Review: Battlefront: Twilight Company

Battlefront_Twilight_Company_coverWar isn’t glamorous. War isn’t fun. War isn’t something that everyone survives. Several years after the destruction of the first Death Star, the galaxy definitely remains at war. Out today, Battlefront: Twilight Company follows the eponymous Rebel Alliance company as they fight the Empire on fronts that Alliance leaders have likely only heard of in briefings. Star Wars veteran Alexander Freed doesn’t pull any punches in his first novel as he takes readers to the front lines of the galactic war.

Comparisons are going to be nigh impossible to avoid between this book and Republic Commando: Hard Contact from Legends. Both are inspired by popular video games but focus on their own characters and tell their own story. These aren’t novelizations. They’re companions. And they’re both war novels. Twilight Company works for me because it hit all the right notes that Hard Contact did a decade ago and reinforces that war isn’t pretty and that people are going to die. That’s really where the comparisons should stop though because the scale of the books is different.

Twilight Company follows Sergeant Hazram Namir, a soldier who really only knows the fighting way of life. He’s someone who purposely tries to not recall the name of Twilight Company’s dead communications specialist. He’s a survivor. Most of what he’s known in life has been war. The Rebel Alliance is just another army. Following someone who doesn’t fight because he’s a true believer throws an interesting spin on a story we already know. Despite the lack of a warm and fuzzy Namir, Twilight Company is still very much a book about found family. It may not be the sort of found family that Star Wars readers are used to but these are people who take care of each other in fairly terrible situations.

Perhaps what I found myself missing the most from this book was the Dramatis Personae which was such a hallmark of the Legends books for the last ten years. While the main six or so were easy to recall, I found myself having to flip back through the pages more than a few times to remind myself who Twitch or Charmer were. That is not to say that Freed did a poor job of establishing his characters but rather to reinforce how large the cast is; something that makes sense for a book about a company and not a squad. This does, however, lead into something that I really liked about the book. Freed doesn’t treat his male and female characters differently and neither do his characters. Everyone who is willing to fight the Empire is treated as being capable and they are evaluated upon their contributions to Twilight Company and not upon their gender. Speaking of which, the book features a diverse bunch of characters when it comes to gender, race, and species; continuing in the fine tradition that the new canon is establishing.

The characters who all really worked for me were, interestingly enough, the four main female characters and all did so for vastly different reasons. Brand is probably the most obvious of the four. She fits the strong and silent archetype but she’s also a woman of color. And a sniper. And used to be a bounty hunter. (Make sure you check out Janine Spendlove’s Insider story with her backstory that comes out on Thursday!) Brand is also the one who offers Namir her opinion when she deems it necessary, something that works nicely in comparison to Governor Everi Chalis. The Imperial governor of Haidoral is more than just another tally mark in the column of interesting female Imperials. She’s a fully-fleshed out character who keeps Namir and readers alike guessing as to her true intentions. That should hardly be surprising though with someone who’s not only very smart but who also learned from Count Vidian.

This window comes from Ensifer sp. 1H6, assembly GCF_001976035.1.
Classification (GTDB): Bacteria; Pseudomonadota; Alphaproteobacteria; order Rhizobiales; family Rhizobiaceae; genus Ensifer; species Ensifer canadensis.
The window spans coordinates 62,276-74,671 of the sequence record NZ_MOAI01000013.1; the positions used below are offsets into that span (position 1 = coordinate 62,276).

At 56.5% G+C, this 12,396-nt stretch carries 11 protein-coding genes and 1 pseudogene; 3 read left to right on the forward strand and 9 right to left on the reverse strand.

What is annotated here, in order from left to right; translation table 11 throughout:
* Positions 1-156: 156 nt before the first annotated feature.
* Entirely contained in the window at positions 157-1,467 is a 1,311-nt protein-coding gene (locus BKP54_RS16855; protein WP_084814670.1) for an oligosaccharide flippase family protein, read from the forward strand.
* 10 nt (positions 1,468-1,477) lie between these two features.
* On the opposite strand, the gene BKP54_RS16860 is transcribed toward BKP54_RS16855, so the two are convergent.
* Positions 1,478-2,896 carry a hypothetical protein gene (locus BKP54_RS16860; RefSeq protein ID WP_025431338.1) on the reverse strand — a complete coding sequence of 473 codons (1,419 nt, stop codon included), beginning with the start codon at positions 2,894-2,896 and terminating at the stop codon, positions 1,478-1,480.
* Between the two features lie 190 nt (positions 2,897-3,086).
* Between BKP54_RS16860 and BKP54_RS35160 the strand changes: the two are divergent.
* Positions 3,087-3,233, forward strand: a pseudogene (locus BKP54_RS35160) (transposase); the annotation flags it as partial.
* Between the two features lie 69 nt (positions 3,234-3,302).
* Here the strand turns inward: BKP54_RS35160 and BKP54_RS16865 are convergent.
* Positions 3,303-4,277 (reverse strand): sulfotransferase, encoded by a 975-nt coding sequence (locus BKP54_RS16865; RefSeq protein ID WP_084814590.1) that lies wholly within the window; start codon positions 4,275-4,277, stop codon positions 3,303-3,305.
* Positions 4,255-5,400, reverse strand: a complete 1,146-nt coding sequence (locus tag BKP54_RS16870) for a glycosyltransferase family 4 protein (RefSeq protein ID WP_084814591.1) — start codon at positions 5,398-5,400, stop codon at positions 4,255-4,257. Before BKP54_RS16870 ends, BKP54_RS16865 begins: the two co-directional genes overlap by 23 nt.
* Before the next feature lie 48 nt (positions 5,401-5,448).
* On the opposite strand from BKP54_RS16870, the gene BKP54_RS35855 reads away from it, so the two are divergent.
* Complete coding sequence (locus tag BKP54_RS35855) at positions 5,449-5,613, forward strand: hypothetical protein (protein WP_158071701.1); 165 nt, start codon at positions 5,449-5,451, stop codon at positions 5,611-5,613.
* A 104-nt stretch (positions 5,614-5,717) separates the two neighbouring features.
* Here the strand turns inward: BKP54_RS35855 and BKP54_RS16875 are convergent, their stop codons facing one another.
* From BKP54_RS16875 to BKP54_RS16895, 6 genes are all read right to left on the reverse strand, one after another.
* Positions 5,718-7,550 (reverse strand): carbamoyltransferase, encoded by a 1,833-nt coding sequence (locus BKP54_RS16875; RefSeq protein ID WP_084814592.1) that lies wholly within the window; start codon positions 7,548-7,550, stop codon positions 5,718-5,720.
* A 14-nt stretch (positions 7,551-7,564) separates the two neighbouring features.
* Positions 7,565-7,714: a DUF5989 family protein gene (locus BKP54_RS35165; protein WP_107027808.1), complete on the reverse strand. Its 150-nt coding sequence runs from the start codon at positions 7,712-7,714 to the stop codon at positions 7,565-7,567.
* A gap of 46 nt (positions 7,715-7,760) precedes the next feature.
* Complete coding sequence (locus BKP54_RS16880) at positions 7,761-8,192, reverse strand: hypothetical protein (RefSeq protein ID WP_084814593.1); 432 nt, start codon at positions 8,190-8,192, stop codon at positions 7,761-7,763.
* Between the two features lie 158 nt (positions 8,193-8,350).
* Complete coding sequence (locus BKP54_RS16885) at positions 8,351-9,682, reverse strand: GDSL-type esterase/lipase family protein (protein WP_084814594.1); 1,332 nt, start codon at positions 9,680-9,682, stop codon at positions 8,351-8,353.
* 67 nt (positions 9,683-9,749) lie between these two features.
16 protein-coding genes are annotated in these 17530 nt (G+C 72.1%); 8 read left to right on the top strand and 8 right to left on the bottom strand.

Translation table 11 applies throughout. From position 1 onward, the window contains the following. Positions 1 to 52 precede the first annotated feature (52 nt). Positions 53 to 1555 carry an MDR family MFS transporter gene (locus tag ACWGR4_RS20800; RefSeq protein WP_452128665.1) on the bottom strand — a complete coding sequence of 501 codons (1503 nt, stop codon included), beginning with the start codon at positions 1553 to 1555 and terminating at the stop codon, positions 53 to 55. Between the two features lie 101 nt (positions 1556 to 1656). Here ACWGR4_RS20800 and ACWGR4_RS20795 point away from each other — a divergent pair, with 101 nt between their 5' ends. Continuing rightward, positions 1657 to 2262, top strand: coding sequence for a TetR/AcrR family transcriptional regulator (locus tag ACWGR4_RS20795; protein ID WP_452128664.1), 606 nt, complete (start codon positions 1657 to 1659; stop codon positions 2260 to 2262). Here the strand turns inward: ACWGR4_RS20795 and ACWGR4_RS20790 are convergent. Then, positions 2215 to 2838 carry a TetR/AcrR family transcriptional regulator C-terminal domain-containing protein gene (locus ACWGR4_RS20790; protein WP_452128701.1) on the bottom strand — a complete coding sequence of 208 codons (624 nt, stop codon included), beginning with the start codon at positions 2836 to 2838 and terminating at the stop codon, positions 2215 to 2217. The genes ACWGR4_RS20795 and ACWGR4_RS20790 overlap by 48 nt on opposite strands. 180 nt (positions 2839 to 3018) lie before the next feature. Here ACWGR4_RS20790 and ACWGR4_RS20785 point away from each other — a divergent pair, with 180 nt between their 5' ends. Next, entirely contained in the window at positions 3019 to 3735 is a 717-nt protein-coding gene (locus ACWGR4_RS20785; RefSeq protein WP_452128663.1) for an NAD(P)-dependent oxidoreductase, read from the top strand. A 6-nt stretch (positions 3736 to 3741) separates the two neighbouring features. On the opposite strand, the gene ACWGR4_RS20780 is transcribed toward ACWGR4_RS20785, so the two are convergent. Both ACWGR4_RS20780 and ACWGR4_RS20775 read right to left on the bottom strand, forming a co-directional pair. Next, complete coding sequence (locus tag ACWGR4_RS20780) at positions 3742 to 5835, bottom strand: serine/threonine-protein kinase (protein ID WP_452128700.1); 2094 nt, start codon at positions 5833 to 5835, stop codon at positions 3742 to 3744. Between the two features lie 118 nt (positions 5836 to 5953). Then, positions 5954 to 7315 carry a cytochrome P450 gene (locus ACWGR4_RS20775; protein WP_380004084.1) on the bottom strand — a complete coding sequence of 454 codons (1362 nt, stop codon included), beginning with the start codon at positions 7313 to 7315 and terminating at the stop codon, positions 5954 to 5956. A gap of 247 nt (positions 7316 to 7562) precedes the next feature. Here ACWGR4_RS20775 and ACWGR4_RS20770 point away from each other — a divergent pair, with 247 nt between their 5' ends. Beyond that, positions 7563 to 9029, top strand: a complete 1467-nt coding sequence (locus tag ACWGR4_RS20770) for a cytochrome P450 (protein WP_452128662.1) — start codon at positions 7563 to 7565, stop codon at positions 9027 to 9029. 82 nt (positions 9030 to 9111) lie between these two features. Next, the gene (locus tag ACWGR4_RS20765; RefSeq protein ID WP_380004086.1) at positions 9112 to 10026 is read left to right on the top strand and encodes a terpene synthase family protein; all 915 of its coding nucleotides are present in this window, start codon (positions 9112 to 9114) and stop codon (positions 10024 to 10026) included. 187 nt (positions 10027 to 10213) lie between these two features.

Both the aforementioned women are middle-aged (another area where Freed writes plenty of diversity!) but the two younger characters are no less engaging. I took a particular liking to Roach, a 16 year old former spice junky who joins Twilight Company after their campaign on Hairdoral Prime. She’s not a prodigy with a blaster or a strategic genius. She’s just a kid who wants a fresh start and to fight the Empire. Roach isn’t special because of destiny. Roach is special because she finds a place for herself in a galaxy that doesn’t want her to succeed. And as for the final fascinating woman in these books, Thara Nyande? It’s better for you to experience her for yourself but let’s just say that woman really needs a hug.

The unfortunate part of writing spoiler free reviews is that there are so many fantastic, stand out moments in the book that simply can’t be mentioned. I’m impressed with how much Freed was able to fit into this novel. Despite there being battle scenes aplenty, (and what else would you expect from something with ‘Battlefront’ in its title?) they don’t feel repetitive or dragged out. Ironically enough, the action itself avoids falling into the video game trap that has claimed so many other authors. Freed makes you feel like you’re a member of Twilight Company right alongside Namir, Brand, Gadren, and all of the rest.

So did I enjoy this book? Hell yes I did! Do I recommend it? Absolutely. I can but hope that we’ll not only get to see more of these characters but also more Star Wars novels from Alexander Freed.

Twilight Survives.

Thank you to Del Rey for providing me with an advanced copy of the book for review purposes.

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